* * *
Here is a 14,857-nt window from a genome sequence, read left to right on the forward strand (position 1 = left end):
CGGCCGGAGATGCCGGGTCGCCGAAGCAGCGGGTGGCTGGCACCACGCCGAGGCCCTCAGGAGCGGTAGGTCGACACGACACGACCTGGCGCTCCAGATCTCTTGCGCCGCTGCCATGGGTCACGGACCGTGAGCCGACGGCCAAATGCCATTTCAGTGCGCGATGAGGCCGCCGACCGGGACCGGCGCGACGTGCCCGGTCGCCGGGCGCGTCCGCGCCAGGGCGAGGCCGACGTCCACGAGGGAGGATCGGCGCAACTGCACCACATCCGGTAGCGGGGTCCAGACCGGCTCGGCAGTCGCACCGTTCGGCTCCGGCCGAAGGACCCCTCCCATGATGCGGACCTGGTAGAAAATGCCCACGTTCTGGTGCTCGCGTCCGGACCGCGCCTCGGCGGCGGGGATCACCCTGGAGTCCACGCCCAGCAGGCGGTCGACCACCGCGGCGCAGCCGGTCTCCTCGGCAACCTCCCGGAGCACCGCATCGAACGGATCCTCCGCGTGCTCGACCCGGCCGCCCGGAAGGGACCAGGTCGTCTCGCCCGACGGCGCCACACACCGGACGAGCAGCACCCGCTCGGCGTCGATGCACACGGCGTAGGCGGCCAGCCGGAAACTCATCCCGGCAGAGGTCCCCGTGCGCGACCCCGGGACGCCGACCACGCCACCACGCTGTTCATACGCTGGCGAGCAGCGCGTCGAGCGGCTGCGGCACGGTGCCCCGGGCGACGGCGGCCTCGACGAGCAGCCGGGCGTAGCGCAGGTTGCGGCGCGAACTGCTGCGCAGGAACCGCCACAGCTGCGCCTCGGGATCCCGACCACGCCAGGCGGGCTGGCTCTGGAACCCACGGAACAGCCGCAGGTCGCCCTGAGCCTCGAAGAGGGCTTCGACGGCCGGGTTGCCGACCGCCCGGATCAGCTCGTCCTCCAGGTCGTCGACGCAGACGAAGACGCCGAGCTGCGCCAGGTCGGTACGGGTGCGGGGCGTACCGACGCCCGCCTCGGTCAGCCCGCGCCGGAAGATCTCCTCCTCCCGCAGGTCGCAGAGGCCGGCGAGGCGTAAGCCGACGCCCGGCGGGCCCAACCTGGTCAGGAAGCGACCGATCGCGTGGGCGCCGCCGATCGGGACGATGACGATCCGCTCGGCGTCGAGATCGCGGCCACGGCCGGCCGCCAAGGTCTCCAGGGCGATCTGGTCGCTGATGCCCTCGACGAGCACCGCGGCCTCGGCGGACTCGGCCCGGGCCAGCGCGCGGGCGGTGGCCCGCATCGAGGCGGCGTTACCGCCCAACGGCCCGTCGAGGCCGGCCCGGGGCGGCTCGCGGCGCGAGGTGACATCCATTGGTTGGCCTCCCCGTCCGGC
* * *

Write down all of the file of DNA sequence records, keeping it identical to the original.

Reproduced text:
Here is a 14,857-nt window from a genome sequence, read left to right on the forward strand (position 1 = left end):
CGGCCGGAGATGCCGGGTCGCCGAAGCAGCGGGTGGCTGGCACCACGCCGAGGCCCTCAGGAGCGGTAGGTCGACACGACACGACCTGGCGCTCCAGATCTCTTGCGCCGCTGCCATGGGTCACGGACCGTGAGCCGACGGCCAAATGCCATTTCAGTGCGCGATGAGGCCGCCGACCGGGACCGGCGCGACGTGCCCGGTCGCCGGGCGCGTCCGCGCCAGGGCGAGGCCGACGTCCACGAGGGAGGATCGGCGCAACTGCACCACATCCGGTAGCGGGGTCCAGACCGGCTCGGCAGTCGCACCGTTCGGCTCCGGCCGAAGGACCCCTCCCATGATGCGGACCTGGTAGAAAATGCCCACGTTCTGGTGCTCGCGTCCGGACCGCGCCTCGGCGGCGGGGATCACCCTGGAGTCCACGCCCAGCAGGCGGTCGACCACCGCGGCGCAGCCGGTCTCCTCGGCAACCTCCCGGAGCACCGCATCGAACGGATCCTCCGCGTGCTCGACCCGGCCGCCCGGAAGGGACCAGGTCGTCTCGCCCGACGGCGCCACACACCGGACGAGCAGCACCCGCTCGGCGTCGATGCACACGGCGTAGGCGGCCAGCCGGAAACTCATCCCGGCAGAGGTCCCCGTGCGCGACCCCGGGACGCCGACCACGCCACCACGCTGTTCATACGCTGGCGAGCAGCGCGTCGAGCGGCTGCGGCACGGTGCCCCGGGCGACGGCGGCCTCGACGAGCAGCCGGGCGTAGCGCAGGTTGCGGCGCGAACTGCTGCGCAGGAACCGCCACAGCTGCGCCTCGGGATCCCGACCACGCCAGGCGGGCTGGCTCTGGAACCCACGGAACAGCCGCAGGTCGCCCTGAGCCTCGAAGAGGGCTTCGACGGCCGGGTTGCCGACCGCCCGGATCAGCTCGTCCTCCAGGTCGTCGACGCAGACGAAGACGCCGAGCTGCGCCAGGTCGGTACGGGTGCGGGGCGTACCGACGCCCGCCTCGGTCAGCCCGCGCCGGAAGATCTCCTCCTCCCGCAGGTCGCAGAGGCCGGCGAGGCGTAAGCCGACGCCCGGCGGGCCCAACCTGGTCAGGAAGCGACCGATCGCGTGGGCGCCGCCGATCGGGACGATGACGATCCGCTCGGCGTCGAGATCGCGGCCACGGCCGGCCGCCAAGGTCTCCAGGGCGATCTGGTCGCTGATGCCCTCGACGAGCACCGCGGCCTCGGCGGACTCGGCCCGGGCCAGCGCGCGGGCGGTGGCCCGCATCGAGGCGGCGTTACCGCCCAACGGCCCGTCGAGGCCGGCCCGGGGCGGCTCGCGGCGCGAGGTGACATCCATTGGTTGGCCTCCCCGTCCGGC